Nursing Home Residents Have Better Survival Outcomes After Cardiac Arrest Than Adults in the Community
FOR IMMEDIATE RELEASE
August 16, 2022
Contact: Ellen Mullally
Survival outcomes after cardiac arrest were significantly better for nursing home residents versus community-dwelling older adults, according to a study in the August issue of JAMDA.
In Nursing Home Versus Community Resuscitation After Cardiac Arrest: Comparative Outcomes and Risk Factors, the authors studied patient records for nursing home residents and older adults in private residences who experienced cardiac arrest (defined as the cessation of cardiac mechanical activity as confirmed by the absence of circulation signs). The nursing home residents were significantly older and more often had witnesses to the event, bystander cardiopulmonary resuscitation (CPR), and shock delivery using an automated external defibrillator. Nearly all (96.6%) of the witnesses in the nursing home were health-care providers; in the private residence group, most witnesses (89.1%) were family members.
The one-month survival rate was significantly higher in the nursing home group (2.6% versus 1.8%). The study indicated that several factors were associated with the higher survival rate in nursing homes such as professional witnesses to the cardiac event, bystander CPR, initial shockable cardiac rhythm, non-cardiac etiology, and shorter call-to-response time.
Because nursing home residents have a higher age and comorbidity burden, the authors said, “Ethical dilemmas may arise regarding whether resuscitation attempts are medically nonbeneficial and therefore should not be initiated in cases of cardiac arrest in this location.” Furthermore, they noted, “The definition of ‘futility’ may depend on the acceptability of the patient, family members, and healthcare providers involved in each case.”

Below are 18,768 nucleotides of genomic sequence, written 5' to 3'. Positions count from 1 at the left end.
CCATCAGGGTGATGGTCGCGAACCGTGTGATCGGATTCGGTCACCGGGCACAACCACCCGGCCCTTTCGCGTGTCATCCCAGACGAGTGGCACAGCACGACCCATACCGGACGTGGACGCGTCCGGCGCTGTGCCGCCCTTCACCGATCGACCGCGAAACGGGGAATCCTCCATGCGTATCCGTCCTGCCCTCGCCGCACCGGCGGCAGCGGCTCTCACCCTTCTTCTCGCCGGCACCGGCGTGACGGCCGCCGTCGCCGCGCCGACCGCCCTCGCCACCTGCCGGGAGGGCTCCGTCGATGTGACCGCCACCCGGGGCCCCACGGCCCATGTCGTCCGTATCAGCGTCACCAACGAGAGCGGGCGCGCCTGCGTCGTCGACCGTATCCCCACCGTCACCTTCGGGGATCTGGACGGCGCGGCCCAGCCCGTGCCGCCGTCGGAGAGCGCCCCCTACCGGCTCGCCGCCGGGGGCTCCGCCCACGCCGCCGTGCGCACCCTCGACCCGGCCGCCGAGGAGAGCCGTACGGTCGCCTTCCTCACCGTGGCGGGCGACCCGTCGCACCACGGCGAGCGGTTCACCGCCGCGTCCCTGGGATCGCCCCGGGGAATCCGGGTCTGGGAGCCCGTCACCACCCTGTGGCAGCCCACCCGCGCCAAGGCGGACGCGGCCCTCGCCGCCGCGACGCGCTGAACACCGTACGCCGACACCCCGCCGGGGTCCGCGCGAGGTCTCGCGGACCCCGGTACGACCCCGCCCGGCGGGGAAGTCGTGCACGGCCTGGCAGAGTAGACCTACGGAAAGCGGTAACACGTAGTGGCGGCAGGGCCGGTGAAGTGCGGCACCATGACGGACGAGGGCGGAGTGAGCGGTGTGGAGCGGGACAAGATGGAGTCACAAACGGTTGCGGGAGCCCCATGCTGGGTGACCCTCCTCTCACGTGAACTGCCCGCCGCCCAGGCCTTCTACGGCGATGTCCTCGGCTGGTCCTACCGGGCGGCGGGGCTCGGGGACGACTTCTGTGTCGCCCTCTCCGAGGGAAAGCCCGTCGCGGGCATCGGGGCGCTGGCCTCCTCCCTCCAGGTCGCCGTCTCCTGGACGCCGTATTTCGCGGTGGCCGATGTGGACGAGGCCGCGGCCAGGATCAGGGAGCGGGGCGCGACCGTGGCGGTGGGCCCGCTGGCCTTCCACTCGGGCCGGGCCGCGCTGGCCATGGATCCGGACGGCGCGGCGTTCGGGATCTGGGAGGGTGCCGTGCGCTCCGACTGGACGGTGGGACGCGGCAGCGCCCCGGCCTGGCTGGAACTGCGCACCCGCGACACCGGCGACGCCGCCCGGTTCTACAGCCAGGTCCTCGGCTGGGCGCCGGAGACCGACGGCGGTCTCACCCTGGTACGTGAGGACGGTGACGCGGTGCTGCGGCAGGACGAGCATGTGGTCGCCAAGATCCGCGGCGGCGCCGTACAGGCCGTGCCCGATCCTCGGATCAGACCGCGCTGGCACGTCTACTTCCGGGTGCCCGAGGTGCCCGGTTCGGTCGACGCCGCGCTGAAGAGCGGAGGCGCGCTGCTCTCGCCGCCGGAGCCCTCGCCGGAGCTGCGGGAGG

The authors concluded, “Our results suggest that the decision to withhold vigorous resuscitation solely based on nursing home residential status is not justified, while the termination of resuscitation may be considered after taking into account witnessed status and bystander CPR provision. There remains a need for further discussion regarding futility.”
This article was conducted by researchers at the Tertiary Emergency Medical Center, Tokyo Metropolitan Bokutoh Hospital, Kotobashi, Sumida-ku, Tokyo, Japan; and the Tokyo Fire Department, Tokyo, Japan.
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JAMDA is the official journal of AMDA – The Society for Post-Acute and Long-Term Care Medicine. JAMDA publishes peer-reviewed articles including original studies, reviews, clinical experience articles, case reports, and more, on all topics more important to post-acute and long-term care medicine. Visit www.jamda.com for more information.
About AMDA – The Society for Post-Acute and Long-Term Care Medicine
AMDA – The Society for Post-Acute and Long-Term Care Medicine is the only medical specialty society representing the community of over 50,000 medical directors, physicians, nurse practitioners, physician assistants, and other practitioners working in the various post-acute and long-term care (PALTC) settings. Dedicated to defining and improving quality, we advance our mission through timely professional development, evidence-based clinical guidance, and tireless advocacy on behalf of members, patients, families, and staff. Visit www.paltc.org for more information.